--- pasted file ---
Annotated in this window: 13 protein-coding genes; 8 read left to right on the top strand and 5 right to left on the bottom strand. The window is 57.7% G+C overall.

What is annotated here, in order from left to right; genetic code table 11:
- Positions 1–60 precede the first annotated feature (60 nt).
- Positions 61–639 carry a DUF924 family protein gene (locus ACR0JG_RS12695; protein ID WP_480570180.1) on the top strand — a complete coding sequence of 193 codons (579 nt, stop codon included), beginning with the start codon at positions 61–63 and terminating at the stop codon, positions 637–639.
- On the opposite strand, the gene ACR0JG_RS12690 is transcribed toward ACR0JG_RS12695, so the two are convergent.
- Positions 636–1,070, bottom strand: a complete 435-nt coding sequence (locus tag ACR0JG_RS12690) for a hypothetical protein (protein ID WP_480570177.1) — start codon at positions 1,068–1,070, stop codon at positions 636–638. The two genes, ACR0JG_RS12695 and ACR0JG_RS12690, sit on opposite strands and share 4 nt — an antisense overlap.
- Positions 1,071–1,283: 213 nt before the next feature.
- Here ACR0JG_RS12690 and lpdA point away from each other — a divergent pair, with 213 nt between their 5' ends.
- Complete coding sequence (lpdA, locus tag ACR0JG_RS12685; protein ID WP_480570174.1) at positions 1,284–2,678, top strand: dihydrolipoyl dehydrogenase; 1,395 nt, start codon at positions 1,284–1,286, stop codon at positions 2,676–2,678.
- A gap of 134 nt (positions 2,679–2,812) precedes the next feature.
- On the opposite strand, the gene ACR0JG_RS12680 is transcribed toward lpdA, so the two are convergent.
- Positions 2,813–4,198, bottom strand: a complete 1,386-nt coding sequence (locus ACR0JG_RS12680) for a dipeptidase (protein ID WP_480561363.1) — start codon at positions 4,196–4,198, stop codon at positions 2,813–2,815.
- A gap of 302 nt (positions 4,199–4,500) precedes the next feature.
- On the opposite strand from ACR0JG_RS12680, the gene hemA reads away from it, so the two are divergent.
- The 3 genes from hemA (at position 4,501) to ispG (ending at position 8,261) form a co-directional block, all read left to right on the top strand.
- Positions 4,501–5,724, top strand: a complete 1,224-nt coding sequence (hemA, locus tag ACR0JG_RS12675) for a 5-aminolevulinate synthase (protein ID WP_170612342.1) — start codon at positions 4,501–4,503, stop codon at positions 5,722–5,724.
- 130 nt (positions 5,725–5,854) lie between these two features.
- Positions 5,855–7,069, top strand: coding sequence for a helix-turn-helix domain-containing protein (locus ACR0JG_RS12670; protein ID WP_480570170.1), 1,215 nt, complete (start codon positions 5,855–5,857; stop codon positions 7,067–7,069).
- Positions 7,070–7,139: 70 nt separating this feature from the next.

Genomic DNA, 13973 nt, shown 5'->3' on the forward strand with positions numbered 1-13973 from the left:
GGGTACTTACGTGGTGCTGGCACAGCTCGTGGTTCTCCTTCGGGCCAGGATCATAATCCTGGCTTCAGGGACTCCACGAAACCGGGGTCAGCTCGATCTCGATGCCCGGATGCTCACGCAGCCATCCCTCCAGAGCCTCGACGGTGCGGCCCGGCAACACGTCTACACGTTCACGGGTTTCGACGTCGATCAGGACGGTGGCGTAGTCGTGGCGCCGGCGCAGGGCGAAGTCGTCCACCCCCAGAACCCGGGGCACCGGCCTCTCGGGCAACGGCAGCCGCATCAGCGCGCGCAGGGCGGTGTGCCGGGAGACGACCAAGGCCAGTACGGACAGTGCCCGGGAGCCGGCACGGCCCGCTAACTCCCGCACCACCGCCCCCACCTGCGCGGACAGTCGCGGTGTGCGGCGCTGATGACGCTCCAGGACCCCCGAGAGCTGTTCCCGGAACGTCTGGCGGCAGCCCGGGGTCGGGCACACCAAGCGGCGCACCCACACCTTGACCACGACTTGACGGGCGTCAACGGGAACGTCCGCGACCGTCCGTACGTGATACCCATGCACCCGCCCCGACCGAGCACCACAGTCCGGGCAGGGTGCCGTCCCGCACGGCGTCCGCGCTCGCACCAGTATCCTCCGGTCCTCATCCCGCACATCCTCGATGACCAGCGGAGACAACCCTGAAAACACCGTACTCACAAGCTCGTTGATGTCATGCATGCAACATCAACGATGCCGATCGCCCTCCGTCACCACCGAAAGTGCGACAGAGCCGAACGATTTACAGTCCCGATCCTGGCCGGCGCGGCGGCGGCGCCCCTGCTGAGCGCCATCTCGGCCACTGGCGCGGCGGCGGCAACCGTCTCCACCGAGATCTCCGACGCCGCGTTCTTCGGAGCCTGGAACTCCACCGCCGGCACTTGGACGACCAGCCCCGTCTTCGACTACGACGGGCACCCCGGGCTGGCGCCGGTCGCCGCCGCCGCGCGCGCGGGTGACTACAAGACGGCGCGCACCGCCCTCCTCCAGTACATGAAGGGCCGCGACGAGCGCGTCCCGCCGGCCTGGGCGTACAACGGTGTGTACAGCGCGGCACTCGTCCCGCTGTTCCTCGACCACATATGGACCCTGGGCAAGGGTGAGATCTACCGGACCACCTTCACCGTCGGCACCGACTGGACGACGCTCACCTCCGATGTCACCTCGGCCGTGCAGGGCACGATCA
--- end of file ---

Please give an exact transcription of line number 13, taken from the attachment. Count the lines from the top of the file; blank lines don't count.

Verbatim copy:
- A gap of 302 nt (positions 4,199–4,500) precedes the next feature.